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  •  By the way 23 years of Hubble today (14+ / 0-)

    M51: The Whirlpool Galaxy in Dust and Stars photo m51dust_hubble_960.jpg

    Hubble Essentials: Quick Facts

    Hubble's Name
    NASA named the world's first space-based optical telescope after American astronomer Edwin P. Hubble (1889—1953). Dr. Hubble confirmed an "expanding" universe, which provided the foundation for the Big Bang theory.

    Launch: April 24, 1990 from space shuttle Discovery (STS-31)
    Deployment: April 25, 1990
    Mission Duration: Up to 20 years
    Servicing Mission 1: December 1993
    Servicing Mission 2: February 1997
    Servicing Mission 3A: December 1999
    Servicing Mission 3B: February 2002
    Servicing Mission 4: May 2009

    Length: 43.5 ft (13.2 m)
    Weight: 24,500 lb (11,110 kg)
    Maximum Diameter: 14 ft (4.2 m)

    Cost at Launch   
    $1.5 billion

    Spaceflight Statistics   
    Orbit: At an altitude of 307 nautical miles (569 km, or 353 miles), inclined 28.5 degrees to the equator (low-Earth orbit)
    Time to Complete One Orbit: 97 minutes
    Speed: 17,500 mph (28,000 kph)

    Optical Capabilities   
    Hubble Can't Observe: The Sun or Mercury, which is too close to the Sun
    Sensitivity to Light: Ultraviolet through infrared (115—2500 nanometers)
    First Image: May 20, 1990: Star Cluster NGC 3532

    Data Statistics   
    Hubble transmits about 120 gigabytes of science data every week. That's equal to about 3,600 feet (1,097 meters) of books on a shelf. The rapidly growing collection of pictures and data is stored on magneto-optical disks.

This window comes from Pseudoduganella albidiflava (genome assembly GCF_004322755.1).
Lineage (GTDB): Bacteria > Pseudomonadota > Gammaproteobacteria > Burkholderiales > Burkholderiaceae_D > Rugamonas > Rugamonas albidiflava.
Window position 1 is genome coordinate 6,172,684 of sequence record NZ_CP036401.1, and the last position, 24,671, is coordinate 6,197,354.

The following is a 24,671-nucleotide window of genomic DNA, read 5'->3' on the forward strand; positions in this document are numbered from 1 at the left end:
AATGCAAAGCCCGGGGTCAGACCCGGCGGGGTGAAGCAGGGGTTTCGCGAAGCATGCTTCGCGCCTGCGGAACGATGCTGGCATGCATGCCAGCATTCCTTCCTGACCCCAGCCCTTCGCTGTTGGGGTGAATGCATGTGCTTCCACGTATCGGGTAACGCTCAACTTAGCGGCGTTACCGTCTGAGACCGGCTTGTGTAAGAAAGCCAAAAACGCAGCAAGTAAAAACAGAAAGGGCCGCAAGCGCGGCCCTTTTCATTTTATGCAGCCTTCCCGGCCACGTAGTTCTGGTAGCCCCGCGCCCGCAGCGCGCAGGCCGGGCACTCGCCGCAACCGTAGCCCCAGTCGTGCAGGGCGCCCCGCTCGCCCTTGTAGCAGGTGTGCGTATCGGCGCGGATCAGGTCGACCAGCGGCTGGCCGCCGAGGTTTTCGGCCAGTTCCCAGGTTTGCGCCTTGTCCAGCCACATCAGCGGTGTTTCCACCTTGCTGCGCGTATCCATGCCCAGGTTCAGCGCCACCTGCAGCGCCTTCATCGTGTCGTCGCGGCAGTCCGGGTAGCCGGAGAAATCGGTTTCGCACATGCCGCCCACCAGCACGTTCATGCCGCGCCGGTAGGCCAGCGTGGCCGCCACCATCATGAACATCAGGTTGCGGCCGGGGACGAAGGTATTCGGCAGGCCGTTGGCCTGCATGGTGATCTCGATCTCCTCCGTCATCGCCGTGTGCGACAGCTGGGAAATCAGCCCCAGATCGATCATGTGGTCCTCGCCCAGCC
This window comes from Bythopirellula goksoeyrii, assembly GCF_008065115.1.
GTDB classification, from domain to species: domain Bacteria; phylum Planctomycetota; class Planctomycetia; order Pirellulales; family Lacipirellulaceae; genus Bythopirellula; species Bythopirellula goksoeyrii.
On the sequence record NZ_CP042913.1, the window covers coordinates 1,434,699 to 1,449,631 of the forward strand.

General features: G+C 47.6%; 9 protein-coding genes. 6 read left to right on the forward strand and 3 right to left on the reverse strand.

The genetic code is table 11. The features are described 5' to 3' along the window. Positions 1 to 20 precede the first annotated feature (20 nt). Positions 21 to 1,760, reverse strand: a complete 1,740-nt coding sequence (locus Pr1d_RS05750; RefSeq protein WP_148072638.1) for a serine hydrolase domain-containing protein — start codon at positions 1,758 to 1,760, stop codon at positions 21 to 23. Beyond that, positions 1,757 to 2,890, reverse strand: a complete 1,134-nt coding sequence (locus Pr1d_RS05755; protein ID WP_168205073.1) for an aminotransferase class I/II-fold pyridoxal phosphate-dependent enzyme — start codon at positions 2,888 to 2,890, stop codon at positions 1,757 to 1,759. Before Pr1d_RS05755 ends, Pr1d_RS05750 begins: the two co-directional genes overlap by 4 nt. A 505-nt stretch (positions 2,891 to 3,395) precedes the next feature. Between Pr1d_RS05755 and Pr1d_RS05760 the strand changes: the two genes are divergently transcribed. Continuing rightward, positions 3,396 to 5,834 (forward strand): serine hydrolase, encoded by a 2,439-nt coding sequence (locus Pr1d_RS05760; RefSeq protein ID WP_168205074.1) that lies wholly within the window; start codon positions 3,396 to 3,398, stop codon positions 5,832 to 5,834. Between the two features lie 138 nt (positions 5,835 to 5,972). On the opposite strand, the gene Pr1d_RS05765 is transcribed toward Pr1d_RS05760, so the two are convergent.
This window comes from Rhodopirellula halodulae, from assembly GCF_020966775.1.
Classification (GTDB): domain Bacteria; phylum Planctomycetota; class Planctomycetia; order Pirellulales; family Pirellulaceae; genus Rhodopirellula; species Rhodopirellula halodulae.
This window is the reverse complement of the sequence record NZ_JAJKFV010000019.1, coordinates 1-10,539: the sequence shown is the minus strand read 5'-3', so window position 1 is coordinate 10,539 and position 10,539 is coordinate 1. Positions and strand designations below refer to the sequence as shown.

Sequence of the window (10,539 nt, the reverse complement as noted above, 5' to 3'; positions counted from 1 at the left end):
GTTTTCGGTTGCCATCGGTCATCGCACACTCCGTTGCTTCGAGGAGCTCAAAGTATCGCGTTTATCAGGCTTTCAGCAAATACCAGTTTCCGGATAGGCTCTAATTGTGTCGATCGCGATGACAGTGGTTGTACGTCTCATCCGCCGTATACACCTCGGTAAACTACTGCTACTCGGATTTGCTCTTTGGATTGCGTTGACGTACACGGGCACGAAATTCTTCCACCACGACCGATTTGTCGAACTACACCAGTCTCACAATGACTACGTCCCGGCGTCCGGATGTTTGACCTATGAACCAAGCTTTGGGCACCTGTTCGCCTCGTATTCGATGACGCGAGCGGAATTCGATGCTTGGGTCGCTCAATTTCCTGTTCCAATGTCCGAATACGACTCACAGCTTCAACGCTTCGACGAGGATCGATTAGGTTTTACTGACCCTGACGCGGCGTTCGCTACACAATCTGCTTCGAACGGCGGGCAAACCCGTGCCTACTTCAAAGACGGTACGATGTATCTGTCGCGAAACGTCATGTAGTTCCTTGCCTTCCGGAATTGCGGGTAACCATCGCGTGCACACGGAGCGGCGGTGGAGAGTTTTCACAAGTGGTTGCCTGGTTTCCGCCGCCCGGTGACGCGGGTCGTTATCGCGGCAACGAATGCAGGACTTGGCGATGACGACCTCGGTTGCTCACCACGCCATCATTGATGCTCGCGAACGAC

Power Needs   
    Energy Source: The Sun
    Mechanism: Two 25-foot solar panels
    Power usage: 2,800 watts

    Pointing Accuracy   
    In order to take images of distant, faint objects, Hubble must be extremely steady and accurate. The telescope is able to lock onto a target without deviating more than 7/1000th of an arcsecond, or about the width of a human hair seen at a distance of 1 mile.

    Hubble's Mirrors   
    Primary Mirror Diameter: 94.5 in (2.4 m)
    Primary Mirror Weight: 1,825 lb (828 kg)
    Secondary Mirror Diameter: 12 in (0.3 m)
    Secondary Mirror Weight: 27.4 lb (12.3 kg)

    Power Storage   
    Batteries: 6 nickel-hydrogen (NiH)
    Storage Capacity: equal to 20 car batteries

    Therefore Simplicio, come either with arguments and demonstrations and bring us no more Texts and authorities, for our disputes are about the Sensible World, and not one of Paper.

    by palantir on Wed Apr 24, 2013 at 09:09:14 PM PDT

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